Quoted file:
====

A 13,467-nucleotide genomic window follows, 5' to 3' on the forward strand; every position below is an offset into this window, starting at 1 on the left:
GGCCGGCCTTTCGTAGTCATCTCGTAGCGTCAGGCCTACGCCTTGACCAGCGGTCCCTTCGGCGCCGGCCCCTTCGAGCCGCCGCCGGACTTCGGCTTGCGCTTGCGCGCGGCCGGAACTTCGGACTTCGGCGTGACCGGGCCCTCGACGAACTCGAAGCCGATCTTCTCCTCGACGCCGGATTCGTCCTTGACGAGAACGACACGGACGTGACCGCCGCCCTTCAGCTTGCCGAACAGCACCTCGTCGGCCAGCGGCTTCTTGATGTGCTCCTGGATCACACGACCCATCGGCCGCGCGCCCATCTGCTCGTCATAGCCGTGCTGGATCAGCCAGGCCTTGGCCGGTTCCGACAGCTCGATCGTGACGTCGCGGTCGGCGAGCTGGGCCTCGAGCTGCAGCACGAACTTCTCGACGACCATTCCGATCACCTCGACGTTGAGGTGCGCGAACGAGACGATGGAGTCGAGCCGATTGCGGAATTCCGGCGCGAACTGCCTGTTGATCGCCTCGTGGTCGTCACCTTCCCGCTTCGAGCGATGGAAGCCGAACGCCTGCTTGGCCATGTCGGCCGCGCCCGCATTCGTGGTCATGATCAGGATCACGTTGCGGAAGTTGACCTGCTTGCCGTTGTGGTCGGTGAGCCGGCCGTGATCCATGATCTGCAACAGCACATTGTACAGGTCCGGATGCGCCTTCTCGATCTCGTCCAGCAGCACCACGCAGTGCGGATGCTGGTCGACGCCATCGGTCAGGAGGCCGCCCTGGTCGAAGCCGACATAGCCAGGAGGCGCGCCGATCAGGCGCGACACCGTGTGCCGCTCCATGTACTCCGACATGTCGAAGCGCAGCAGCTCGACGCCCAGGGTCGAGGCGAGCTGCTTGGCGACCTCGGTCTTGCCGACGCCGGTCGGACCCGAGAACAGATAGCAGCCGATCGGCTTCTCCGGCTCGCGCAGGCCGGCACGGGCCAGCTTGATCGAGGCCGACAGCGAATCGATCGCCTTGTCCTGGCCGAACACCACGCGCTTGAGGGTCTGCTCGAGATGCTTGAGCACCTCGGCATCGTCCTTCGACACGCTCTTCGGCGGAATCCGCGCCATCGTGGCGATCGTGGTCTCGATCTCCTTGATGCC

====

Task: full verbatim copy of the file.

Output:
A 13,467-nucleotide genomic window follows, 5' to 3' on the forward strand; every position below is an offset into this window, starting at 1 on the left:
GGCCGGCCTTTCGTAGTCATCTCGTAGCGTCAGGCCTACGCCTTGACCAGCGGTCCCTTCGGCGCCGGCCCCTTCGAGCCGCCGCCGGACTTCGGCTTGCGCTTGCGCGCGGCCGGAACTTCGGACTTCGGCGTGACCGGGCCCTCGACGAACTCGAAGCCGATCTTCTCCTCGACGCCGGATTCGTCCTTGACGAGAACGACACGGACGTGACCGCCGCCCTTCAGCTTGCCGAACAGCACCTCGTCGGCCAGCGGCTTCTTGATGTGCTCCTGGATCACACGACCCATCGGCCGCGCGCCCATCTGCTCGTCATAGCCGTGCTGGATCAGCCAGGCCTTGGCCGGTTCCGACAGCTCGATCGTGACGTCGCGGTCGGCGAGCTGGGCCTCGAGCTGCAGCACGAACTTCTCGACGACCATTCCGATCACCTCGACGTTGAGGTGCGCGAACGAGACGATGGAGTCGAGCCGATTGCGGAATTCCGGCGCGAACTGCCTGTTGATCGCCTCGTGGTCGTCACCTTCCCGCTTCGAGCGATGGAAGCCGAACGCCTGCTTGGCCATGTCGGCCGCGCCCGCATTCGTGGTCATGATCAGGATCACGTTGCGGAAGTTGACCTGCTTGCCGTTGTGGTCGGTGAGCCGGCCGTGATCCATGATCTGCAACAGCACATTGTACAGGTCCGGATGCGCCTTCTCGATCTCGTCCAGCAGCACCACGCAGTGCGGATGCTGGTCGACGCCATCGGTCAGGAGGCCGCCCTGGTCGAAGCCGACATAGCCAGGAGGCGCGCCGATCAGGCGCGACACCGTGTGCCGCTCCATGTACTCCGACATGTCGAAGCGCAGCAGCTCGACGCCCAGGGTCGAGGCGAGCTGCTTGGCGACCTCGGTCTTGCCGACGCCGGTCGGACCCGAGAACAGATAGCAGCCGATCGGCTTCTCCGGCTCGCGCAGGCCGGCACGGGCCAGCTTGATCGAGGCCGACAGCGAATCGATCGCCTTGTCCTGGCCGAACACCACGCGCTTGAGGGTCTGCTCGAGATGCTTGAGCACCTCGGCATCGTCCTTCGACACGCTCTTCGGCGGAATCCGCGCCATCGTGGCGATCGTGGTCTCGATCTCCTTGATGCC